In the light of the above, the Board hereby wish to grant you permission to use sole source method to procure the selected books per Macmillan's invoice No. 14605 dated June 14, 2005 at a total Tender Value of US$27,000,990 on the grounds of our response as stated in point one to three and in accordance with section (40(1a) of Act 663.
We hope to be of assistance at all times in matters like this.'
The Daily Dispatch would like President John Agyekum Kufuor to investigate the award of this contract, to provide answers to nagging questions like: Was the July 29, 2005 agreement valid? Does the non-disclosure to the PPB that it had already signed an agreement, amount to deceit of a public officer? Were bids invited from Heinemann, Oxford and Longman in respect of this particular supply of textbooks? If bids were not invited, was it another deceit of a public officer? MORE DETAILS IN THE DAILY DISPATCH LATER THIS WEEK
Ghana Palaver Investigation Findings reveal no Parliamentary approval
Since the Daily Dispatch publication, Ghana Palaver has learnt that the whole transaction is being pre-financed by Macmillan Education Limited and that it is a loan facility to be repaid by the Government of Ghana after two years.
The loan agreement was never taken to Parliament for approval. Article 181(3) of the 1992 Constitution states as follows:
"No loan shall be raised by the Government on behalf of itself or any other public institution or authority otherwise than by or under the authority of an Act of Parliament"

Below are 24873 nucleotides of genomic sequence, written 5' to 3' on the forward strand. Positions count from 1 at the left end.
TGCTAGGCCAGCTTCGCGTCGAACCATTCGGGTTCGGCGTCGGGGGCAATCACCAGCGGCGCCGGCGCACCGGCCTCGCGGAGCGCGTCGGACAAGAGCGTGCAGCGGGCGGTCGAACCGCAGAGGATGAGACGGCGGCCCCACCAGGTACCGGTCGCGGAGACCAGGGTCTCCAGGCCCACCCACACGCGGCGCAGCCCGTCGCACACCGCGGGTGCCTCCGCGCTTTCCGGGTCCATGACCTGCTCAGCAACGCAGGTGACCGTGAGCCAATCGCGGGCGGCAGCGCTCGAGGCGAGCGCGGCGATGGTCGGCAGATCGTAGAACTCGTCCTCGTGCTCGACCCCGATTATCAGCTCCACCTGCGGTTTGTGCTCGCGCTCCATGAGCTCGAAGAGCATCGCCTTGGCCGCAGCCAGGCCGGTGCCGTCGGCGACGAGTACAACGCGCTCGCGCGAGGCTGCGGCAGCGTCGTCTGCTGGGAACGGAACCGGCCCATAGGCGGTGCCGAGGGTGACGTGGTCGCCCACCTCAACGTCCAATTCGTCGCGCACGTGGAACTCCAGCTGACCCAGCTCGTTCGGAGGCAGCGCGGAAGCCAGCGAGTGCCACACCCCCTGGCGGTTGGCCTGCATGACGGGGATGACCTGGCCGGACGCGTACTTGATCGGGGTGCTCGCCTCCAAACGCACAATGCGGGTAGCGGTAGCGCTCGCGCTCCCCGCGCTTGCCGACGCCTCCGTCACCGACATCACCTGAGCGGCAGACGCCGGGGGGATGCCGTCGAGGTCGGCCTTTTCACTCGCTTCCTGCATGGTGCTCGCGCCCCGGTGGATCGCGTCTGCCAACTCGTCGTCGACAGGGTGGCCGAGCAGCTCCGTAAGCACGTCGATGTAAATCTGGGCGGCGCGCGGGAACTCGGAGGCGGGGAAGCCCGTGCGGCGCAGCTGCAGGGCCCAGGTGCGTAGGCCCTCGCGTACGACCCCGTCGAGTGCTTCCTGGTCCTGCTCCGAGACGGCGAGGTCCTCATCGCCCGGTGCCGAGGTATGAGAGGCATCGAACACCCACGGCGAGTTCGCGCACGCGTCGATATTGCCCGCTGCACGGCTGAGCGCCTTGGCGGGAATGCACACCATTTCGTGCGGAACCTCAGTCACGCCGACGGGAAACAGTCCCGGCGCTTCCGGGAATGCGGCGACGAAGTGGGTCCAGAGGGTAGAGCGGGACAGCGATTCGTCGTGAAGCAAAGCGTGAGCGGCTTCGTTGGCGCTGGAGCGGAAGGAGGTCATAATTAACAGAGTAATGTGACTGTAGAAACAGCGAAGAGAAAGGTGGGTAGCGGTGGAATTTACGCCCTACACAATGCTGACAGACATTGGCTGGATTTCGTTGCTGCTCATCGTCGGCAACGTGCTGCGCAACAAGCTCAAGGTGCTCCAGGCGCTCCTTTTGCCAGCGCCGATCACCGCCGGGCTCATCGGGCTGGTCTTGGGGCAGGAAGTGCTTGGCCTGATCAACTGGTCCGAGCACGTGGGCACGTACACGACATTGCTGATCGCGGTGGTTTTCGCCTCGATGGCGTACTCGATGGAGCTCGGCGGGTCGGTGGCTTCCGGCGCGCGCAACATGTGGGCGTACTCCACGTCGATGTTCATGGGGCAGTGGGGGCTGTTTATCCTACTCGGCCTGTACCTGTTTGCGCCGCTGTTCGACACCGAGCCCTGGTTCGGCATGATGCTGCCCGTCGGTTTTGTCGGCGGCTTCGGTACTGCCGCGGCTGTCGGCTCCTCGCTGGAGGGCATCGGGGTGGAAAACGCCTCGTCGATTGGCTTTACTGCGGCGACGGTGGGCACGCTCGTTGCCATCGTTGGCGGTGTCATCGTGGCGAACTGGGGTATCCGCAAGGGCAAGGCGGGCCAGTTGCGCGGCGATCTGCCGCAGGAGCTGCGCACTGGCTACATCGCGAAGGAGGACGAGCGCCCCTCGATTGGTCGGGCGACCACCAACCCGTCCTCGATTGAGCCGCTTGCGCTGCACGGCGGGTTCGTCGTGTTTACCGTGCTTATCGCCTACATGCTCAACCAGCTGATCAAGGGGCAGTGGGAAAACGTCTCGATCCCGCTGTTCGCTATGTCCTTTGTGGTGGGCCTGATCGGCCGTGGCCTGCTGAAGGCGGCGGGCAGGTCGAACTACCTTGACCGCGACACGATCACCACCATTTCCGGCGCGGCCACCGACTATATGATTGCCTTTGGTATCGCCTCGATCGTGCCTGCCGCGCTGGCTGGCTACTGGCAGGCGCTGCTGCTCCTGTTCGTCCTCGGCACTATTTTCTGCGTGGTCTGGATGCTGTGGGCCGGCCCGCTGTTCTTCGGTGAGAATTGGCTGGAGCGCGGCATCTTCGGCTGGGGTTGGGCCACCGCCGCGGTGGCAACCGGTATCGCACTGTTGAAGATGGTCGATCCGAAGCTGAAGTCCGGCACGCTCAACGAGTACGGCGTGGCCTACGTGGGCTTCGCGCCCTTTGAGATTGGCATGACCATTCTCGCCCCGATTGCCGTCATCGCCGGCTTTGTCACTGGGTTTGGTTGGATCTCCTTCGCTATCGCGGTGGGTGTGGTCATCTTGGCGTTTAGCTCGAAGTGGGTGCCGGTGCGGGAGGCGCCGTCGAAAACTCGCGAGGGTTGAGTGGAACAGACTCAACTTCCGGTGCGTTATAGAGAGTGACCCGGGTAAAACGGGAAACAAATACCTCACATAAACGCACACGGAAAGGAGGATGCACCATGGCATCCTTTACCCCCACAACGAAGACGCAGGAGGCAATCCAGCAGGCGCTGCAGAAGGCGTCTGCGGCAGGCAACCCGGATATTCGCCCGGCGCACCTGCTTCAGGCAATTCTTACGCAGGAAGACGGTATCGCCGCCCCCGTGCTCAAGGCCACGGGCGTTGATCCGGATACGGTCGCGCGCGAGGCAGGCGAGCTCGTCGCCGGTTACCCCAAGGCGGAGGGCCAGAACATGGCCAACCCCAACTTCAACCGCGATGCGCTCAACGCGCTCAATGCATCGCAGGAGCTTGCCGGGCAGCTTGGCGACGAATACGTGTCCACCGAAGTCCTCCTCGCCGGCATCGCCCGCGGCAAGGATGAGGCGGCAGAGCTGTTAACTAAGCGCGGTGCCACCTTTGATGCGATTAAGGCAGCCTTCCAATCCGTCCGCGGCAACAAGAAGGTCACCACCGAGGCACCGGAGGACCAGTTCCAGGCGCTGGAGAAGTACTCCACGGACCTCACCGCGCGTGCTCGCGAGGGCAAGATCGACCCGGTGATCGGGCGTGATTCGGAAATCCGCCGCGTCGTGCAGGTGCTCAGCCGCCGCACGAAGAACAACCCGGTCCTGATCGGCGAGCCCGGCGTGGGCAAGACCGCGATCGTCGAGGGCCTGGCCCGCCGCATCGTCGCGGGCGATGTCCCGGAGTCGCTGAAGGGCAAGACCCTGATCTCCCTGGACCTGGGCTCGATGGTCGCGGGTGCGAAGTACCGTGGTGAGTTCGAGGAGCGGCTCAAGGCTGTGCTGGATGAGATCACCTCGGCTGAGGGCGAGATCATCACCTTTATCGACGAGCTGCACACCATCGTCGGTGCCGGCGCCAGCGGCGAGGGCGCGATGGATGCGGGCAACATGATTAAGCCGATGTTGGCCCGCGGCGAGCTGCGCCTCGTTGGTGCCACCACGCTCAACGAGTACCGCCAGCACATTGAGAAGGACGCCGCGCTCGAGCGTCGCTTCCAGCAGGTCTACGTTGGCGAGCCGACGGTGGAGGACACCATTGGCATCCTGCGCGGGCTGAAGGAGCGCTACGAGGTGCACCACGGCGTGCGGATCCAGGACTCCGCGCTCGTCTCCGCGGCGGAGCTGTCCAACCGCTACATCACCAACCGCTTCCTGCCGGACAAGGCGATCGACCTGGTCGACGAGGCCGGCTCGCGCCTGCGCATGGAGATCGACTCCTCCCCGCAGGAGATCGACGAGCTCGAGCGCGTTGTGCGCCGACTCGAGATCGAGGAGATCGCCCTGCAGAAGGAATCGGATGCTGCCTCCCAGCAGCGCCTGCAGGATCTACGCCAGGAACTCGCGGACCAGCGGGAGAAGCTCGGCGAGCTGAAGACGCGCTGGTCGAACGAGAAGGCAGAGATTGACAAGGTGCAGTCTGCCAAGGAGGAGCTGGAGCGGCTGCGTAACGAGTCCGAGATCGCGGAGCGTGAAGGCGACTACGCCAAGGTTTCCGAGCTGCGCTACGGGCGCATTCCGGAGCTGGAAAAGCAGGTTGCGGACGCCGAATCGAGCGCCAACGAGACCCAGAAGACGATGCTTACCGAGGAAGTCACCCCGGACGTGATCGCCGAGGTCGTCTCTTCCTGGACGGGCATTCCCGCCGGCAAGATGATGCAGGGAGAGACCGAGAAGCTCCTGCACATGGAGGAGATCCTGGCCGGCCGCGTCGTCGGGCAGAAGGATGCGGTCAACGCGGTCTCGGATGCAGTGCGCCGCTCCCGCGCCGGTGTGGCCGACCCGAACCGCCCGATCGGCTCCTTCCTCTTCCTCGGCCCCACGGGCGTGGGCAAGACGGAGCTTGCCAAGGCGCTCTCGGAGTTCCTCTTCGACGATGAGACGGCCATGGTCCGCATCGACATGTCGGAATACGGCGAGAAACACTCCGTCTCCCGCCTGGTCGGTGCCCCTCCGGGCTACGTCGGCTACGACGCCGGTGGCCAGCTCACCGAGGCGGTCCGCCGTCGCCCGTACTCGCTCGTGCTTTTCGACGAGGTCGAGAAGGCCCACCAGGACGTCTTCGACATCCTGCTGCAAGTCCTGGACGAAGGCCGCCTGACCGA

Article 181 (4) states as follows:
"An Act of Parliament enacted in accordance with clause (3) of this article shall provide that the terms and conditions of a loan shall be laid before Parliament and shall not come into operation unless they have been approved by a resolution of Parliament."
Article 181(6) defines 'loan' to include "any money lent or given to or by the Government on condition of return or repayment, and any other form of borrowing or lending in respect of which (a) money from the Consolidated Fund or any other public fund may be used for payment or repayment; or (b) money form any fund by whatever name called, established for the purposes of payment or repayment whether directly or indirectly, may be used for payment or repayment".
The failure to secure Parliamentary approval, which is a breach of the Constitution, is in fact a much more serious matter than the breach of the Public Procurement Act which is a breach of an Act of Parliament. ...OSAFO-MAAFO BETRAYED FROM WITHIN? Before our story above was done, we were approached by a very high-level NPP operative who pleaded for us to drop the story because according to him, it is part of the internal NPP machinations to knock the Minister of Education and Sports, Mr. Yaw Osafo-Maafo out of the NPP Presidential contest.
According to the NPP operative who did not request anonymity but whom we have exercised our editorial discretion and decided to grant anonymity to, the whole Macmillan transaction was deliberately leaked to the Daily Dispatch by one of the contestants in the NPP Presidential primaries' bid who has planted his agents all over the public service to ferret for dirt and improper conduct with which to smear his contesting colleagues.
The NPP operative has actually given us the name of the NPP Presidential aspirant involved but we are not revealing it for now.
We asked the NPP operative one question, which shut him up: 'But is the story true?
"Yes," he responded.
"Then we are sorry for Mr. Osafo-Maafo, but the Ghanaian people must know the truth".
He seemed to understand our position and left rather dejectedly. He did not, however, attempt to give us any black polythene bag.